Exact
    Hotelling (1931),
    Suffix
    in which the equilibrium of price-taking producers has unit rent (price minus unit extraction cost) rising at the rate of interest. While the rate of interest sets the change in the price, the initial level of the price path is such that cumulative demand for the resource leads to its eventual complete depletion.

36
Ivanic M, Martin W, Mattoo A. 2011. Welfare and Price Impacts of Price Insulating Policies.
Total in-text references: 1
  1. In-text reference with the coordinate start=42036
    Prefix
    While the intent of governments may well be to offset consumers' losses in the face of high and increasing world food prices, export restrictions are often ineffective in insulating domestic markets
    Exact
    (Ivanic et al. 2011) and
    Suffix
    exacerbate volatility of world food prices, an issue that we discuss further below. Downstream production. The benefits of lower prices accrue not only to households, but also to downstream users or processors of the resource.

38
Jones WO. 1987. Food-Crop Marketing Boards in Tropical Africa. The Journal of Modern
Total in-text references: 1
  1. In-text reference with the coordinate start=40618
    Prefix
    The most extreme of this has arisen in agriculture, where export taxes have been widely employed, in part to provide funds for governments. The distortionary effect has been massive, as exemplified by the experience of the African marketing boards
    Exact
    (Jones 1987).
    Suffix
    Transfers to households. A second motive for using export taxes arises as they reduce the domestic price of the resource to domestic consumers. The clearest example is export taxes on fuel, equivalent to fuel subsidies, reducing the domestic price relative to the world price.

40
Karp L, Sacheti S, Zhao J. 2001. Common ground between free-traders and environmentalists.
Total in-text references: 1
  1. In-text reference with the coordinate start=18439
    Prefix
    There is a substantial literature on the dynamic effects of international trade in renewable resources such as forestry or fish. Several studies point out that, when resources suffer from open access problems that result from weak property rights, trade may exacerbate the depletion of the resource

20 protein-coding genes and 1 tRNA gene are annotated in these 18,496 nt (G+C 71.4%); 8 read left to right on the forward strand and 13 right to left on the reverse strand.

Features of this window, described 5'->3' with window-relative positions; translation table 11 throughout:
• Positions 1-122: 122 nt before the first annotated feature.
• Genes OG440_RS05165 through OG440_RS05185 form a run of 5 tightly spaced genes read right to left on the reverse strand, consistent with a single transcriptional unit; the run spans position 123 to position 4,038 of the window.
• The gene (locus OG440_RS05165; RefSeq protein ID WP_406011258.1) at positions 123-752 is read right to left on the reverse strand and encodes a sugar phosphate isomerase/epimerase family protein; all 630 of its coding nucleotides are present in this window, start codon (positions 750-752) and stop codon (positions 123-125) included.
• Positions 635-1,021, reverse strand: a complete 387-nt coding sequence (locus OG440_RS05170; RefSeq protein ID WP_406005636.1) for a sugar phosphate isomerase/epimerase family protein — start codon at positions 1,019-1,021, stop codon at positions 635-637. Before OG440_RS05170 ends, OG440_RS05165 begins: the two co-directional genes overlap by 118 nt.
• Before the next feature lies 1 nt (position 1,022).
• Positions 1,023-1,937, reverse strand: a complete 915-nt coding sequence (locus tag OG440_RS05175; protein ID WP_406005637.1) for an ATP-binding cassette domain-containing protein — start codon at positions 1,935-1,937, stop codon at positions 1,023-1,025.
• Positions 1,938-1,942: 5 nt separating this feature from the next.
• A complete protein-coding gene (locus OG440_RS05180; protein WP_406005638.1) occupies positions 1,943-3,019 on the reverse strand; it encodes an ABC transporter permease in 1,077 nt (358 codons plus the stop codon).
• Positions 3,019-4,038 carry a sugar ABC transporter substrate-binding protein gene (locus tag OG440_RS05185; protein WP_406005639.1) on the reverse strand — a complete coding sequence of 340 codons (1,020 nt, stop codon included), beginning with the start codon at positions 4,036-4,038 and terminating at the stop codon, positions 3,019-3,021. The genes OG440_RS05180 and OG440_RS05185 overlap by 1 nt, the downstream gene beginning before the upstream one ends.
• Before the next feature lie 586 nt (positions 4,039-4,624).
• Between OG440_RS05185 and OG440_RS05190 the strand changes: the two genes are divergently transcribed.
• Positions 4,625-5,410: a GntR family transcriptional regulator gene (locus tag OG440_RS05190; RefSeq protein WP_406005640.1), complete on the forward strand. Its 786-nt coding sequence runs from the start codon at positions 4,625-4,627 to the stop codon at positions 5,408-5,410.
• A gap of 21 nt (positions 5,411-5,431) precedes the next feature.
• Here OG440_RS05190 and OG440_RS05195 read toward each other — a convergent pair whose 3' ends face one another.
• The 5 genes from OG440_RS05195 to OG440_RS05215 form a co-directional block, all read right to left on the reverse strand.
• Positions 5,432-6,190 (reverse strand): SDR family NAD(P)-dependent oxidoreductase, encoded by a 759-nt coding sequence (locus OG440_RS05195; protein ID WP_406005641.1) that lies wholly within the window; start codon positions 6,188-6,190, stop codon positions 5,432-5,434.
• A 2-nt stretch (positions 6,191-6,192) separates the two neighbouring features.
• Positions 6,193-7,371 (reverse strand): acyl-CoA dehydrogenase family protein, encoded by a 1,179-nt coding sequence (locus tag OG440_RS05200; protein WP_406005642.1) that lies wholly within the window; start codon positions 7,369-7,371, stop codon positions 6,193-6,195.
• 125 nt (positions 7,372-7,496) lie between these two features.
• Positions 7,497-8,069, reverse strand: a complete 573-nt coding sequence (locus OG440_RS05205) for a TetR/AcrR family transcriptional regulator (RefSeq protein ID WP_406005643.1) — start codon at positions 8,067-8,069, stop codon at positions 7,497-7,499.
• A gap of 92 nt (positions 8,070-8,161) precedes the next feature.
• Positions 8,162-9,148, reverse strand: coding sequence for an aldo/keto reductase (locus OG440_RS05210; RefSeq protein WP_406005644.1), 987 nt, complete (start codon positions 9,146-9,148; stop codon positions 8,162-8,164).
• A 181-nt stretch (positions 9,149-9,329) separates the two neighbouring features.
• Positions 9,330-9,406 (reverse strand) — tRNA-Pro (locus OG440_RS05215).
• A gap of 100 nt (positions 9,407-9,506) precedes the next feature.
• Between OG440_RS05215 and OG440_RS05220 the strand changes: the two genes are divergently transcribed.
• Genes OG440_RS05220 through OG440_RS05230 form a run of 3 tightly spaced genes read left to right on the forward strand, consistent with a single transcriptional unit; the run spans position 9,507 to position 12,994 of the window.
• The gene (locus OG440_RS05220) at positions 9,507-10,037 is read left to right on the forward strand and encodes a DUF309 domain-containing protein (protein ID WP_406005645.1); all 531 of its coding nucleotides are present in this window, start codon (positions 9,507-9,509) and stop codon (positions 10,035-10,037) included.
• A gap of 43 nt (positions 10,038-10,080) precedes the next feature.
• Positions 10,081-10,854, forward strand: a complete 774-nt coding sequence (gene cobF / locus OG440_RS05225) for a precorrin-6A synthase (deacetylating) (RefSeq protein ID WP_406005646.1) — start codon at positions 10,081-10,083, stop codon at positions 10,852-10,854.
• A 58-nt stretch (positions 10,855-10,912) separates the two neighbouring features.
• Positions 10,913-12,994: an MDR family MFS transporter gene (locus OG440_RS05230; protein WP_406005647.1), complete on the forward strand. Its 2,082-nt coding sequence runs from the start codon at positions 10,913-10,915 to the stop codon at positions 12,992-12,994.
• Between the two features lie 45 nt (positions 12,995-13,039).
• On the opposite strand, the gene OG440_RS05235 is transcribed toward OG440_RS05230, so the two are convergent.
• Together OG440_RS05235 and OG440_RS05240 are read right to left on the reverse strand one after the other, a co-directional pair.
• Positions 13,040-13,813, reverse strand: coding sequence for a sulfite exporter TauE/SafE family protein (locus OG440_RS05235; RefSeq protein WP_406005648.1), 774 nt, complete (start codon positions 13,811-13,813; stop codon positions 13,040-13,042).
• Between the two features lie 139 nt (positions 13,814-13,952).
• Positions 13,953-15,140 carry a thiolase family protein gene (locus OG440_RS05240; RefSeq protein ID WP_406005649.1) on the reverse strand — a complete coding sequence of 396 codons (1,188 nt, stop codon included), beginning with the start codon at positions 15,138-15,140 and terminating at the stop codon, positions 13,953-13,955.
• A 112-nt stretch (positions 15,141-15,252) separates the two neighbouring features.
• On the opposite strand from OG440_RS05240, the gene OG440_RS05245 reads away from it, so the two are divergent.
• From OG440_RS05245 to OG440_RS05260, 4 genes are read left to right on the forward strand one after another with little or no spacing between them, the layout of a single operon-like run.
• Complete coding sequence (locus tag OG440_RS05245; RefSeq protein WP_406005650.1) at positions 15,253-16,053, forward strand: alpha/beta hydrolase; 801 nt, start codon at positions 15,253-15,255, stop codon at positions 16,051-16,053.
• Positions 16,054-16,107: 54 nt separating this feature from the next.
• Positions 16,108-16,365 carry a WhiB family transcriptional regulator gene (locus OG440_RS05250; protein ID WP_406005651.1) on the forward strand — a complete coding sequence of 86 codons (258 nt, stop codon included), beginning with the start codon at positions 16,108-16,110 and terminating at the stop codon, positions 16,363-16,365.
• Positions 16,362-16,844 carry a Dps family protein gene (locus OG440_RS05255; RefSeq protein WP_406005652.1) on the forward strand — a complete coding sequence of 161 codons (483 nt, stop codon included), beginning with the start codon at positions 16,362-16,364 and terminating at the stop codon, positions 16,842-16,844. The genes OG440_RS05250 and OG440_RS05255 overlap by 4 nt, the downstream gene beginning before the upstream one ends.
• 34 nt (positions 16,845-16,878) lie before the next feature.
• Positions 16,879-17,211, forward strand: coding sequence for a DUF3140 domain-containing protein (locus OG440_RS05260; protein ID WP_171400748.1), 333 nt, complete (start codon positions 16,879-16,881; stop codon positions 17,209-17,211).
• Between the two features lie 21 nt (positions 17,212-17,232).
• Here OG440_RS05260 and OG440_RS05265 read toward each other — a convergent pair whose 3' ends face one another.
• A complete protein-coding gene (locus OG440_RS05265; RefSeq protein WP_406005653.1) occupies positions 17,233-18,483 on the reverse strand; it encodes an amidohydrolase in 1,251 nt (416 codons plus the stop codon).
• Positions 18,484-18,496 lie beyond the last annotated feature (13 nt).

Exact
    (Chichilnisky, 1994, Brander and Taylor, 1997, 1998, Karp et al. 2001).
    Suffix
    6 However, Copeland and Taylor (2009) argue that trade pessimism may be overstated. The strength of the property rights regime depends on a variety of factors, including the ability of a government to monitor supplies, the technology for harvesting and for regulating, and the economic benefits from poaching the resource.

42
Kemp MC, Long NV. 1984. The Role of Natural Resources in Trade Models. In Handbook of
Total in-text references: 1
  1. In-text reference with the coordinate start=19298
    Prefix
    It may lead to increased monitoring effort or higher penalties for poaching, both of which would strengthen the property rights regime and limit resource depletion. The literature on trade in non-renewable resources, such as fuels and minerals, is more fragmented and reaches less clear-cut conclusions. A first set of studies, summarized in
    Exact
    Kemp and Long (1984),
    Suffix
    look at whether the predictions of the Heckscher-Ohlin theory are sustained in a setting à la Hotelling (1931) where producers take into account the opportunity cost of depleting the resource. This approach, however, neglects some salient features of markets for finite resources, such as their imperfectly competitive nature (Davis, 2010).

45
Krugman P. 1987. The narrow moving band, the Dutch disease, and the competitive consequences of Mrs. Thatcher: Notes on trade in the presence of dynamic scale economies. Journal of Development Economics. 27: 41-55
Total in-text references: 1
  1. In-text reference with the coordinate start=21271
    Prefix
    A number of studies have shown that this tendency can have negative effects when the sectors that are crowded out by resource exports could have positive spillovers, such as learning by doing or economies of scale, on the rest of the economy (van Wijnbergen, 1984,
    Exact
    Krugman, 1987, Sachs and Warner, 1995).
    Suffix
    While later studies have shown that the real exchange rate may not necessarily increase in response to an expansion of the natural resource sector (e.g. Corden and Neary, 1982, Torvik, 2001), the empirical literature is generally supportive of the predictions of the Dutch disease hypothesis.

46
Latina J, Piermartini R, Ruta M. 2011. Natural resources and non-cooperative trade policy.
Total in-text references: 2
  1. In-text reference with the coordinate start=52905
    Prefix